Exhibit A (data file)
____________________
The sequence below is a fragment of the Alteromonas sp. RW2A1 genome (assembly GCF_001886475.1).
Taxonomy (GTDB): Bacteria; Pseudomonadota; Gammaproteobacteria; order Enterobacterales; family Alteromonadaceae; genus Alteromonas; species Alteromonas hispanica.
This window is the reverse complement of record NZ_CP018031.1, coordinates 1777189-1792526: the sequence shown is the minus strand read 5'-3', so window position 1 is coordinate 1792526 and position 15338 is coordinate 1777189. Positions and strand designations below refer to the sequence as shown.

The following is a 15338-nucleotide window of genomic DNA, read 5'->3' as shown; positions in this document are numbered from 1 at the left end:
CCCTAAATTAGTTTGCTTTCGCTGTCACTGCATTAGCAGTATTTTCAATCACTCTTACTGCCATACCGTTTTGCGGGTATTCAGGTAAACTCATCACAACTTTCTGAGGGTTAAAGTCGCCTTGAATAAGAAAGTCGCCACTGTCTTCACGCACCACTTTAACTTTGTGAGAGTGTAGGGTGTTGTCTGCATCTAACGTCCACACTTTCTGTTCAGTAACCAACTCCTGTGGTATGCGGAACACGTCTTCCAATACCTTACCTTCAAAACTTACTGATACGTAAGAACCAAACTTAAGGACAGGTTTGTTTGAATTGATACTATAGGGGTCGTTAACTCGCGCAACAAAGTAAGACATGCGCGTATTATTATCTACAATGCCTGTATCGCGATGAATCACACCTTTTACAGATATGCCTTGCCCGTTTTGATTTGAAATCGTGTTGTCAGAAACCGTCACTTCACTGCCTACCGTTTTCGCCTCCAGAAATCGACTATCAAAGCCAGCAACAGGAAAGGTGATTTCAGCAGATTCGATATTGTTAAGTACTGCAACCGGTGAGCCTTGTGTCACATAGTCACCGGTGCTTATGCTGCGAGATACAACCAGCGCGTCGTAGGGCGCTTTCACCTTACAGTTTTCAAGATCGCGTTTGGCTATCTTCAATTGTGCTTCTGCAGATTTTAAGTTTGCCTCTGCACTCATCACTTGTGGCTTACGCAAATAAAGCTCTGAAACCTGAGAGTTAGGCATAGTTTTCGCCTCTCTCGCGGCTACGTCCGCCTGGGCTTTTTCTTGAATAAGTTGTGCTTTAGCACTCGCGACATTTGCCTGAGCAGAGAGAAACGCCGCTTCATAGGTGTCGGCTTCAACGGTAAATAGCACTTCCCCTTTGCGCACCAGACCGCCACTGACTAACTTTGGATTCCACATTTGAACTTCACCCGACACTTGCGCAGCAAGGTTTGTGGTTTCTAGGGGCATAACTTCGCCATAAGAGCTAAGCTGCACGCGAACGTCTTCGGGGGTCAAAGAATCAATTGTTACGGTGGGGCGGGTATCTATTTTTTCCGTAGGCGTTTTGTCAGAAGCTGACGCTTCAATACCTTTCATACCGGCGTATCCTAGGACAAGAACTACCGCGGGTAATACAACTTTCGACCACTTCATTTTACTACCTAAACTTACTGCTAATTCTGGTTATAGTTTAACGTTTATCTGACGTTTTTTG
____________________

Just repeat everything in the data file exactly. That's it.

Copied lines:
The sequence below is a fragment of the Alteromonas sp. RW2A1 genome (assembly GCF_001886475.1).
Taxonomy (GTDB): Bacteria; Pseudomonadota; Gammaproteobacteria; order Enterobacterales; family Alteromonadaceae; genus Alteromonas; species Alteromonas hispanica.
This window is the reverse complement of record NZ_CP018031.1, coordinates 1777189-1792526: the sequence shown is the minus strand read 5'-3', so window position 1 is coordinate 1792526 and position 15338 is coordinate 1777189. Positions and strand designations below refer to the sequence as shown.

The following is a 15338-nucleotide window of genomic DNA, read 5'->3' as shown; positions in this document are numbered from 1 at the left end:
CCCTAAATTAGTTTGCTTTCGCTGTCACTGCATTAGCAGTATTTTCAATCACTCTTACTGCCATACCGTTTTGCGGGTATTCAGGTAAACTCATCACAACTTTCTGAGGGTTAAAGTCGCCTTGAATAAGAAAGTCGCCACTGTCTTCACGCACCACTTTAACTTTGTGAGAGTGTAGGGTGTTGTCTGCATCTAACGTCCACACTTTCTGTTCAGTAACCAACTCCTGTGGTATGCGGAACACGTCTTCCAATACCTTACCTTCAAAACTTACTGATACGTAAGAACCAAACTTAAGGACAGGTTTGTTTGAATTGATACTATAGGGGTCGTTAACTCGCGCAACAAAGTAAGACATGCGCGTATTATTATCTACAATGCCTGTATCGCGATGAATCACACCTTTTACAGATATGCCTTGCCCGTTTTGATTTGAAATCGTGTTGTCAGAAACCGTCACTTCACTGCCTACCGTTTTCGCCTCCAGAAATCGACTATCAAAGCCAGCAACAGGAAAGGTGATTTCAGCAGATTCGATATTGTTAAGTACTGCAACCGGTGAGCCTTGTGTCACATAGTCACCGGTGCTTATGCTGCGAGATACAACCAGCGCGTCGTAGGGCGCTTTCACCTTACAGTTTTCAAGATCGCGTTTGGCTATCTTCAATTGTGCTTCTGCAGATTTTAAGTTTGCCTCTGCACTCATCACTTGTGGCTTACGCAAATAAAGCTCTGAAACCTGAGAGTTAGGCATAGTTTTCGCCTCTCTCGCGGCTACGTCCGCCTGGGCTTTTTCTTGAATAAGTTGTGCTTTAGCACTCGCGACATTTGCCTGAGCAGAGAGAAACGCCGCTTCATAGGTGTCGGCTTCAACGGTAAATAGCACTTCCCCTTTGCGCACCAGACCGCCACTGACTAACTTTGGATTCCACATTTGAACTTCACCCGACACTTGCGCAGCAAGGTTTGTGGTTTCTAGGGGCATAACTTCGCCATAAGAGCTAAGCTGCACGCGAACGTCTTCGGGGGTCAAAGAATCAATTGTTACGGTGGGGCGGGTATCTATTTTTTCCGTAGGCGTTTTGTCAGAAGCTGACGCTTCAATACCTTTCATACCGGCGTATCCTAGGACAAGAACTACCGCGGGTAATACAACTTTCGACCACTTCATTTTACTACCTAAACTTACTGCTAATTCTGGTTATAGTTTAACGTTTATCTGACGTTTTTTG